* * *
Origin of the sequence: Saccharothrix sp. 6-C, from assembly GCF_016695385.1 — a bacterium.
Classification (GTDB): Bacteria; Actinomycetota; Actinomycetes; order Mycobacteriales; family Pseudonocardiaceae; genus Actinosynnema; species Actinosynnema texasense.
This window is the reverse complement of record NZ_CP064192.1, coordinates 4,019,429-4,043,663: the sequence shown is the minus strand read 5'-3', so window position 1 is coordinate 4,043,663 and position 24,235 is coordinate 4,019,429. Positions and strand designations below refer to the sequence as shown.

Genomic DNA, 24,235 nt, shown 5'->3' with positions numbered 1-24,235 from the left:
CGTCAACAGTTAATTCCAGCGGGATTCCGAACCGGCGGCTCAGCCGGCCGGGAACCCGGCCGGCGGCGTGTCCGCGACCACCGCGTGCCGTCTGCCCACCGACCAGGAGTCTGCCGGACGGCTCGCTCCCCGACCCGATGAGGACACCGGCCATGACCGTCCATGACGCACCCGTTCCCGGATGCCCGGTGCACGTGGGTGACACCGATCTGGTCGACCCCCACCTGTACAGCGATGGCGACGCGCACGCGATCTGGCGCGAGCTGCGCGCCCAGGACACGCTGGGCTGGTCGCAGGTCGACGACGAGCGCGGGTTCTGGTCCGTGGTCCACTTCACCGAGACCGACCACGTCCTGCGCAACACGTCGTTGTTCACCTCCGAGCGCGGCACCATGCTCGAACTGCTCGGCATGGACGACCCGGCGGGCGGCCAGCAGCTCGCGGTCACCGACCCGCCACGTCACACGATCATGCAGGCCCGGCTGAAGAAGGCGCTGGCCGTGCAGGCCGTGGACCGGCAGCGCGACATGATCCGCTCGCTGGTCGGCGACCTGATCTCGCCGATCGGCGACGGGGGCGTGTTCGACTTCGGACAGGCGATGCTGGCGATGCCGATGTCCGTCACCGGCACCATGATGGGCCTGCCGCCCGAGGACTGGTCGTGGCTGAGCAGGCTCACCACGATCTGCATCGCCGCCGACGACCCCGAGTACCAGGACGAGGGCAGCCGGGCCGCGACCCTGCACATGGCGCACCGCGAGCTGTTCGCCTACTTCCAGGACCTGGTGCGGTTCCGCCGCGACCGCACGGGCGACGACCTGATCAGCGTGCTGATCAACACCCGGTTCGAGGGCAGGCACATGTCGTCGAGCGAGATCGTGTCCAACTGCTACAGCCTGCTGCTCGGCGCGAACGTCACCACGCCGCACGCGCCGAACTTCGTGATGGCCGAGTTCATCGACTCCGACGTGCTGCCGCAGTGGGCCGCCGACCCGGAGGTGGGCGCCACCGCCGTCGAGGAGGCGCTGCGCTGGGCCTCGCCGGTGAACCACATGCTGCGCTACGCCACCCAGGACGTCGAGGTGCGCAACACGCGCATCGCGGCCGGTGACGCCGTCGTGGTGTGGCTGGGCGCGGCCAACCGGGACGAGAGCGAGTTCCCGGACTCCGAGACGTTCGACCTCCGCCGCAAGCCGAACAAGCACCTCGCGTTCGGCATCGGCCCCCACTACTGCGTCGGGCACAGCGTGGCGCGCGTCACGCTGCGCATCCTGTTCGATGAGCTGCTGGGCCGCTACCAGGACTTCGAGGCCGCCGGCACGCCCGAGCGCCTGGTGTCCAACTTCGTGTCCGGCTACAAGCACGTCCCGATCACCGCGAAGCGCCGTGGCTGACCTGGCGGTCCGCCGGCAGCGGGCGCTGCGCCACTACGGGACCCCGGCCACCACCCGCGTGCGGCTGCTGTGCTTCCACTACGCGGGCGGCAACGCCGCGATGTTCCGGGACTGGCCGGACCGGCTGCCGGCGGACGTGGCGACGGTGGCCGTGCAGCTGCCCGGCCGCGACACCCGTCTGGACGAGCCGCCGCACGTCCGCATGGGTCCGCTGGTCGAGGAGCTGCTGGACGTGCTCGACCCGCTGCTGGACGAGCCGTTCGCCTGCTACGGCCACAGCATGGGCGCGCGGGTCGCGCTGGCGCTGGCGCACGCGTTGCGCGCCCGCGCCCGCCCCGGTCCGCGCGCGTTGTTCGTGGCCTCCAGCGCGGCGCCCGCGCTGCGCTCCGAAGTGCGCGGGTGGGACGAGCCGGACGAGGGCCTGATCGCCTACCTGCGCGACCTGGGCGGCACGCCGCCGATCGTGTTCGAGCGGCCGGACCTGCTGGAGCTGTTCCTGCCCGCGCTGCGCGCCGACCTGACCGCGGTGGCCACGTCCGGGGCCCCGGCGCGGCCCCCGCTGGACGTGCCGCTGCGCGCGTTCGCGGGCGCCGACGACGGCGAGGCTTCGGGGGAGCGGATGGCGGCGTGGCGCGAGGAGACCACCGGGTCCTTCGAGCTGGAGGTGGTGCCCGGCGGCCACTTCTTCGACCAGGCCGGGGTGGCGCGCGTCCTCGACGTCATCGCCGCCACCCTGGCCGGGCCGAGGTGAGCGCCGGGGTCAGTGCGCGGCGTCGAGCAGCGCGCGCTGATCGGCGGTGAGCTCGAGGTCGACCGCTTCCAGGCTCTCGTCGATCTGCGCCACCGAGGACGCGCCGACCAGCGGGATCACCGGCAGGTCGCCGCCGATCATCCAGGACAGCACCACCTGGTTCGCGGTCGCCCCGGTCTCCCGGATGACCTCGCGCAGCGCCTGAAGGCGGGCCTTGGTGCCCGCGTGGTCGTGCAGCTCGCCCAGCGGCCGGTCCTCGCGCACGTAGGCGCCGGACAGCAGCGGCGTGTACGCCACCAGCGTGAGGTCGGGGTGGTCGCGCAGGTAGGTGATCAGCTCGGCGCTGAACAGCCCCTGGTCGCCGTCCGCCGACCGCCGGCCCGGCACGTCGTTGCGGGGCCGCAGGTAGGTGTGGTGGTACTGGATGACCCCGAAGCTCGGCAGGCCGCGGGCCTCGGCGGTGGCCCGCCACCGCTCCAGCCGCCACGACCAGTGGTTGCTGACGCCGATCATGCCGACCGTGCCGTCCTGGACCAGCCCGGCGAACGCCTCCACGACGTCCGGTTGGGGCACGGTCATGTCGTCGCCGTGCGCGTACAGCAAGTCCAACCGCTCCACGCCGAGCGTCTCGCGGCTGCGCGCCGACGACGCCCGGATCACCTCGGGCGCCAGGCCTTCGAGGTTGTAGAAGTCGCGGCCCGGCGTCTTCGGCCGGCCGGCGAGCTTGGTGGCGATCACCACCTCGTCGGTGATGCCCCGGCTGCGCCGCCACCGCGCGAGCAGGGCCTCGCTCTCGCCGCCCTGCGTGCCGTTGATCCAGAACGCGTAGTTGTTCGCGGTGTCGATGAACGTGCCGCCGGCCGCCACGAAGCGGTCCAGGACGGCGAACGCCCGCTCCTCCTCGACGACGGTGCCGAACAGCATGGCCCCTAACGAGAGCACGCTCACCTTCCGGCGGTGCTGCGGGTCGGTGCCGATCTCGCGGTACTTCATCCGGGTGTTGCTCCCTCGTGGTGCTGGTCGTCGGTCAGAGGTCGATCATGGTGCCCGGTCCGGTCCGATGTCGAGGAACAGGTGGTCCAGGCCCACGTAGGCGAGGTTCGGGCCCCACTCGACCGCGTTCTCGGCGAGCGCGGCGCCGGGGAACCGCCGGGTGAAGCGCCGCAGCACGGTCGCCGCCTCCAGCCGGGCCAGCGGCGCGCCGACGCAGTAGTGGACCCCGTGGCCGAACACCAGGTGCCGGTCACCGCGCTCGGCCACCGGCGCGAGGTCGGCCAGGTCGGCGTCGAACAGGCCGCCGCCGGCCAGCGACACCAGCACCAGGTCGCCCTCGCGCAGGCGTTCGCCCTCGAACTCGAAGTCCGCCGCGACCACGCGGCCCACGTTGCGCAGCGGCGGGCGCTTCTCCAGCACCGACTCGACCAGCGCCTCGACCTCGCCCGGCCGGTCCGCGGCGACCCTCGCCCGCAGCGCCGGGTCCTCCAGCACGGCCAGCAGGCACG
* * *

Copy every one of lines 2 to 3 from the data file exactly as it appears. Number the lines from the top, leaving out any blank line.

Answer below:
Classification (GTDB): Bacteria; Actinomycetota; Actinomycetes; order Mycobacteriales; family Pseudonocardiaceae; genus Actinosynnema; species Actinosynnema texasense.
This window is the reverse complement of record NZ_CP064192.1, coordinates 4,019,429-4,043,663: the sequence shown is the minus strand read 5'-3', so window position 1 is coordinate 4,043,663 and position 24,235 is coordinate 4,019,429. Positions and strand designations below refer to the sequence as shown.